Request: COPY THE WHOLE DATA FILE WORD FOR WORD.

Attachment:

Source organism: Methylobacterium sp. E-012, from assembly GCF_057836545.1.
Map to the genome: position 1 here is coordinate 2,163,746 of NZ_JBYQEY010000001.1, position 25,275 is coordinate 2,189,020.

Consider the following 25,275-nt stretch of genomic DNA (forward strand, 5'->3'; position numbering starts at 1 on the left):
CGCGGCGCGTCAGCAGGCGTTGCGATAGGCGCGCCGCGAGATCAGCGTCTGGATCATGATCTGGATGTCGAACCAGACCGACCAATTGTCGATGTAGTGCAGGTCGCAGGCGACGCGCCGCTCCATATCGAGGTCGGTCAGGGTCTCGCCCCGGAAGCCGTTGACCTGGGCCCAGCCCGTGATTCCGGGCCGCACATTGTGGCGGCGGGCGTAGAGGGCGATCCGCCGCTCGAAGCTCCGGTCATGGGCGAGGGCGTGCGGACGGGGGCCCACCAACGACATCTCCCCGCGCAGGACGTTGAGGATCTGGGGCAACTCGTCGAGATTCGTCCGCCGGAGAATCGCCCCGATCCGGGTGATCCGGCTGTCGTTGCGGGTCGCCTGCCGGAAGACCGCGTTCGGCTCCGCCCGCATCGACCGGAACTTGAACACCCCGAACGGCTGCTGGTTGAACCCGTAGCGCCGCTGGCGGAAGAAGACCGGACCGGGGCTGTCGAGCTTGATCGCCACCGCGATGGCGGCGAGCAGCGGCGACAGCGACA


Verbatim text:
Source organism: Methylobacterium sp. E-012, from assembly GCF_057836545.1.
Map to the genome: position 1 here is coordinate 2,163,746 of NZ_JBYQEY010000001.1, position 25,275 is coordinate 2,189,020.

Consider the following 25,275-nt stretch of genomic DNA (forward strand, 5'->3'; position numbering starts at 1 on the left):
CGCGGCGCGTCAGCAGGCGTTGCGATAGGCGCGCCGCGAGATCAGCGTCTGGATCATGATCTGGATGTCGAACCAGACCGACCAATTGTCGATGTAGTGCAGGTCGCAGGCGACGCGCCGCTCCATATCGAGGTCGGTCAGGGTCTCGCCCCGGAAGCCGTTGACCTGGGCCCAGCCCGTGATTCCGGGCCGCACATTGTGGCGGCGGGCGTAGAGGGCGATCCGCCGCTCGAAGCTCCGGTCATGGGCGAGGGCGTGCGGACGGGGGCCCACCAACGACATCTCCCCGCGCAGGACGTTGAGGATCTGGGGCAACTCGTCGAGATTCGTCCGCCGGAGAATCGCCCCGATCCGGGTGATCCGGCTGTCGTTGCGGGTCGCCTGCCGGAAGACCGCGTTCGGCTCCGCCCGCATCGACCGGAACTTGAACACCCCGAACGGCTGCTGGTTGAACCCGTAGCGCCGCTGGCGGAAGAAGACCGGACCGGGGCTGTCGAGCTTGATCGCCACCGCGATGGCGGCGAGCAGCGGCGACAGCGACA